Clostridium difficile (C-diff)
Clostridium difficile (C. difficile) is a bacteria that causes inflammation of the colon, known as colitis.
People who have other illnesses or conditions requiring prolonged use of antibiotics, and the elderly, are at greater risk of acquiring this disease. The bacteria are found in the feces. People can become infected if they touch items or surfaces that are contaminated with feces and then touch their mouth or mucous membranes. Individuals who are immunocompromised or have a weakened immune system (e.g. AIDS, cancer, transplant patients, congenital deficiencies), are at increased risk for infection. If you are immunocompromised, and are experiencing any symptoms, including the symptoms listed below, talk to your medical provider.
Watery diarrhea (at least three bowel movements per day for two or more days)
Loss of appetite
Clostridium difficile is shed in feces. Any surface, device, or material (e.g., toilets, bathing tubs) that becomes contaminated with feces may serve as a reservoir for the Clostridium difficile spores. Clostridium difficile spores are transferred to patients mainly via the hands of healthcare personnel who have touched a contaminated surface or item. Clostridium difficile can live for long periods on surfaces.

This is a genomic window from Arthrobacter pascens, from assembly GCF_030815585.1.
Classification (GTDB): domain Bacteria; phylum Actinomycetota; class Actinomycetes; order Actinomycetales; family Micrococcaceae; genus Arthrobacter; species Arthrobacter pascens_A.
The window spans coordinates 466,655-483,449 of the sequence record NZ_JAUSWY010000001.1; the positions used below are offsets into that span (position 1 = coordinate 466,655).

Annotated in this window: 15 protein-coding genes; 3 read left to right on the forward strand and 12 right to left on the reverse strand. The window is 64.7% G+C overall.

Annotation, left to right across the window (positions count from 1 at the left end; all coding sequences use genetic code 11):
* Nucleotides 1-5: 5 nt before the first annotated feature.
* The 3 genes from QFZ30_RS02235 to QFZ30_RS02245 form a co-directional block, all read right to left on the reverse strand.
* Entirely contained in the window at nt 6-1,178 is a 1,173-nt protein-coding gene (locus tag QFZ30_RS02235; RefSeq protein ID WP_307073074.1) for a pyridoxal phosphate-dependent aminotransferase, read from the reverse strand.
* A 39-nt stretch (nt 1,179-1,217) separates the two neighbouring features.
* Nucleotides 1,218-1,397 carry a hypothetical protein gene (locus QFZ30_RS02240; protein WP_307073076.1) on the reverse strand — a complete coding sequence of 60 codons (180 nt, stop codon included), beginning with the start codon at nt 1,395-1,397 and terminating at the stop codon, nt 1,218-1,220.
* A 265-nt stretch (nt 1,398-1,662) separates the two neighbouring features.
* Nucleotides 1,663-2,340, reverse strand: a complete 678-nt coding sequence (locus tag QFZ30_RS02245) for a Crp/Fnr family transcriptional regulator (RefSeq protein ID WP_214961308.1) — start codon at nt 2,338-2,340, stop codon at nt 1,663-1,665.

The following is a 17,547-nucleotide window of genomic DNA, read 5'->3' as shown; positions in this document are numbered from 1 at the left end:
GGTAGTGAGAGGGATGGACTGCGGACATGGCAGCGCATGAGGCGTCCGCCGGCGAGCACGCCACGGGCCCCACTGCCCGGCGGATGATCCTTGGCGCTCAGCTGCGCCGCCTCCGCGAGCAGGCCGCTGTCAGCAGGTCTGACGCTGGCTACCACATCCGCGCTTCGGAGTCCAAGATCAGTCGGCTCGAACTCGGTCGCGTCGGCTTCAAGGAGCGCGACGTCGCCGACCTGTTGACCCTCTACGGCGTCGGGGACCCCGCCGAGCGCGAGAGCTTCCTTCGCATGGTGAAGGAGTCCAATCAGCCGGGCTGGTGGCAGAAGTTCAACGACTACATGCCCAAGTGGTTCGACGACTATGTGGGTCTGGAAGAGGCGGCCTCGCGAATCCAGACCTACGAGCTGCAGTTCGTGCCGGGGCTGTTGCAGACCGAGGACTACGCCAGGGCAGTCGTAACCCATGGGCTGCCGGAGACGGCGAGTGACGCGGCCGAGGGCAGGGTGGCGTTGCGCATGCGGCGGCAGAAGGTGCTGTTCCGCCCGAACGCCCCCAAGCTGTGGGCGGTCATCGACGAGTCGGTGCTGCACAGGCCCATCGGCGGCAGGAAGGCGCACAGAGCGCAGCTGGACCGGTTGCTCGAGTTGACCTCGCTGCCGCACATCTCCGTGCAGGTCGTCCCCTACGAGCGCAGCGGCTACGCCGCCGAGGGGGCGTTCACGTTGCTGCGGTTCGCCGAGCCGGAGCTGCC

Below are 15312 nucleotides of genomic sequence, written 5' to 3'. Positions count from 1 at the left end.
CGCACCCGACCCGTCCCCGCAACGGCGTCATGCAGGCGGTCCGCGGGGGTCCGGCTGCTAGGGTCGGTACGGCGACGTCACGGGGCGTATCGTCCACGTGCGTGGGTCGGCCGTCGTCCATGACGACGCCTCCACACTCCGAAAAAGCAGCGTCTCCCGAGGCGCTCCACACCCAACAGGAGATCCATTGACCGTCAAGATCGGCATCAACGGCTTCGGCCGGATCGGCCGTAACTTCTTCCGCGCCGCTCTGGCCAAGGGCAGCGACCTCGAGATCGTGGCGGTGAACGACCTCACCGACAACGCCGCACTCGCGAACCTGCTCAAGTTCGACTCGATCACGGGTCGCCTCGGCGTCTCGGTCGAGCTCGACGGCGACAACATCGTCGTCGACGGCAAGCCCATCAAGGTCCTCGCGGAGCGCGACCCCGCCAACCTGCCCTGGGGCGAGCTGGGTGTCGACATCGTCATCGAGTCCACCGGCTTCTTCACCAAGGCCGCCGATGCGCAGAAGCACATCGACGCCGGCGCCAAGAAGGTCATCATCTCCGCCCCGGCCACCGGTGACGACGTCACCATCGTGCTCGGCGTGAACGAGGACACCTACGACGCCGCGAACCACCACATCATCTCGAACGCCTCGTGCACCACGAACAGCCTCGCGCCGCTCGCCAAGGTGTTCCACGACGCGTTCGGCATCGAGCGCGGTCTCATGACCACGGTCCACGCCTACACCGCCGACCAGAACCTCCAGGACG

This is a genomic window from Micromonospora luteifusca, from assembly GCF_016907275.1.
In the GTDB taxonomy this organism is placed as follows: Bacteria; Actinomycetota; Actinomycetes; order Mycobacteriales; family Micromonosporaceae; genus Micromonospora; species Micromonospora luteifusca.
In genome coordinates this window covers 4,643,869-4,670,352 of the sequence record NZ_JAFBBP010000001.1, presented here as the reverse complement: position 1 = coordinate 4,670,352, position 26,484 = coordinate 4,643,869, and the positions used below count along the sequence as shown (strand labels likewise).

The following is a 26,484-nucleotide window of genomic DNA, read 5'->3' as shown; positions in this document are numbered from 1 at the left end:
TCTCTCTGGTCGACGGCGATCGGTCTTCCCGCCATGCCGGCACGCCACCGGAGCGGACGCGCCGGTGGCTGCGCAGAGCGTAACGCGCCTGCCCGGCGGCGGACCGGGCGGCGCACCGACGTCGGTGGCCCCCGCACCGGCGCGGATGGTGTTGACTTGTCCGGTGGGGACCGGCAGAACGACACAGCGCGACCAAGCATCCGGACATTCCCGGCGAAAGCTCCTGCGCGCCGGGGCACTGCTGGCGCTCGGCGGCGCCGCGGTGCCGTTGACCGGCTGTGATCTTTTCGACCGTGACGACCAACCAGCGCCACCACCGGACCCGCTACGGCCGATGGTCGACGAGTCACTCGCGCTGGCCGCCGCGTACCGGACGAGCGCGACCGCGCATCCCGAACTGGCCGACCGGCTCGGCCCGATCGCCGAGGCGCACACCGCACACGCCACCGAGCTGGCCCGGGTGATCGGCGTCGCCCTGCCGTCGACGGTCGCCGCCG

C. difficile is treated with an antibiotic such as metronidazole, vancomycin, or fidaxomicin. Whenever possible, treatment should be given by mouth and continued for a minimum of 10 days.
If you have questions about C. difficile or symptoms you may be experiencing, call the health center Monday - Friday 8:00 - 5:00 pm or Saturday 10:00 - 2:00 pm.
If you have questions after hours see Colorado Nurse Advice Line or call 800-283-3221 (sponsored by the Colorado Department of Public Health)
If you have a medical emergency call 911 or visit your local hospital emergency room.